Real stories from real BIM people
BIM for renewable energy: the shell of the Keselstraße hydropower plant
Organic forms and BIM for renewable energy
The element that immediately catches the eye in the new central on the river Iller in Kempten is the dynamic and elegant shape. The "shell" of sculptural form, almost 100 meters long, brings to mind many associations of ideas: from whales to ships, to smooth stones. The plant replaces a building from the 1950s and supplies energy to around 4,000 households, with a capacity estimated at around 14 gigawatts per year.
Organic architecture integrated with the environment
The idea conceived by the architecture firm Becker Architekten provided for the connection of the two ends, that is the central unit (complete with generators and transformer) and the flow limiting valve, by means of a continuous casting. More or less half its length, the latter passes under the arch of the historic steel bridge crossed by cables.
Despite the overall dimensions, the architects wanted to give life to a highly differentiated organic formable, on the one hand, to merge with the surrounding environment, but on the other, to be perceived as an independent element thanks to its architecture.
When the engineers at Konstruktionsgruppe Bauen AG (based in Kempten) became part of the project, a decision had not yet been made on the materials. At the end, a concrete structure was chosen to allow the realization of the organic form that would have enclosed the plant.
Initially, the engineers used manual sketches to establish the points where the structure could be supported by existing technical installations.
The "shell" has been divided into six sections: first to provide the expansion joints required by the thermal conditions, but also because the roof supports had to be fixed at some points and movable in others.
Image source: Yatzer
High geometric detail with BIM
In the next phase, engineers developed a ribbed concrete structure. Besides having to be in harmony with the image as a whole, it was necessary that the structure could be divided into six segments. Allplan Engineering was then used to create concrete "shell" models with a high level of geometric detail, to be used as a basis for the design of the reinforcement and of the enclosure itself.
The result is a monolithic concrete roof made of curved arched ribs, curved walls and arched roof surfaces.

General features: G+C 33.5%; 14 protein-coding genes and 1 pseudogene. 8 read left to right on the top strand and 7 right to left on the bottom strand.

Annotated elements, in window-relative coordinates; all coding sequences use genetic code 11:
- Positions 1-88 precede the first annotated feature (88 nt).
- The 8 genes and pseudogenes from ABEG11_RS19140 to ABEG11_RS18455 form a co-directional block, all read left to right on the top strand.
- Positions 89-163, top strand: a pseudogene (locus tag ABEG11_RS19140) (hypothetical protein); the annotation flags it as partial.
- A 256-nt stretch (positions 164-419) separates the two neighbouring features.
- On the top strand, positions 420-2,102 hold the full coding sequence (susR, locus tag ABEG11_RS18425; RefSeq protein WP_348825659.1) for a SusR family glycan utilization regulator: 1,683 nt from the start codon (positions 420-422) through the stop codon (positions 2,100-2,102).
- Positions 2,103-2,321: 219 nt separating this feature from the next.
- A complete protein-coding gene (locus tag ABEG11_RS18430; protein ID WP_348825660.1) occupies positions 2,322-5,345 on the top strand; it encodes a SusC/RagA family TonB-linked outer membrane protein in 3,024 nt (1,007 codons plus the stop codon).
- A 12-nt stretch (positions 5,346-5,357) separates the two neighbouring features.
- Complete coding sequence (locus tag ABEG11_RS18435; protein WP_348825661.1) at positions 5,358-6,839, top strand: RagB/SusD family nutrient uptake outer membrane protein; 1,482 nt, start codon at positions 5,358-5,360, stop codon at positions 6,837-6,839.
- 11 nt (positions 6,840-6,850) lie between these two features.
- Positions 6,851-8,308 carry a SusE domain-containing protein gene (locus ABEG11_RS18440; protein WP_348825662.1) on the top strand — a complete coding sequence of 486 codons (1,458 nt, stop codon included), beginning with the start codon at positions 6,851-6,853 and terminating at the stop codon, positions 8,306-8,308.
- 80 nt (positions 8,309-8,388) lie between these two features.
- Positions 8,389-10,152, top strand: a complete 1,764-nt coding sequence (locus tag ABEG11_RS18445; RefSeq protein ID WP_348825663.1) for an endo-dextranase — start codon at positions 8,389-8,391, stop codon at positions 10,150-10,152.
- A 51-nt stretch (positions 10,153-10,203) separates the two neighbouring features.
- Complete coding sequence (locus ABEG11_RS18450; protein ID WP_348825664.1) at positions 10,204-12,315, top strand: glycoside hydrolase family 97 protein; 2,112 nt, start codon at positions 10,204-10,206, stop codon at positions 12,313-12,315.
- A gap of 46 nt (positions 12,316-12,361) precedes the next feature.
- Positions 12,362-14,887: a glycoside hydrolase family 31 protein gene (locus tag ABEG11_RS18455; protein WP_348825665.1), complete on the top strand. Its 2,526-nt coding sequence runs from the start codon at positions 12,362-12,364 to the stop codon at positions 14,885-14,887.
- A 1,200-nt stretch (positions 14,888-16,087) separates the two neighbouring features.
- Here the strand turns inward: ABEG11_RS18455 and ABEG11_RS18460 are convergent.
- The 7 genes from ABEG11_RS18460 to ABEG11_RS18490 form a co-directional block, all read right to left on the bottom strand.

"The organic-shaped shell of the hydroelectric plant was built with a very high level of detail with Allplan Engineering and represented the optimal starting point for the enclosure and armor boards"
The large span free of arched ribs measures 9.3 meters, with concrete surfaces between 20 and 25 cm thick.
The hydroelectric plant on the Iller is a building that, from an aesthetic point of view, enriches the environment rather than impoverishing it. Among other things, it, therefore, contributes to generating support for electricity from renewable energy. Also part of the hydroelectric field is an outfit accessible through a cycle-pedestrian path that runs uninterruptedly along the river, from the old spinning mill to the new plant, passing through the extraordinary interiors with very high ceilings, with concrete ribs, where it seems to stay in a modern style cathedral.
Image source: Yatzer
The Konstruktionsgruppe Bauen AG studio in Kempten covers the entire design range, such as bridge and infrastructure construction, structural design and verification and building management, both for new buildings and for work on existing structures. The range of services is complemented by expert advice and building inspections in the areas of bridge construction and structural engineering.
In the field of structural engineering design and industrial construction, Konstruktionsgruppe Bauen deals with all issues related to structural analysis, construction and building management in order to develop economically feasible solutions with high design quality.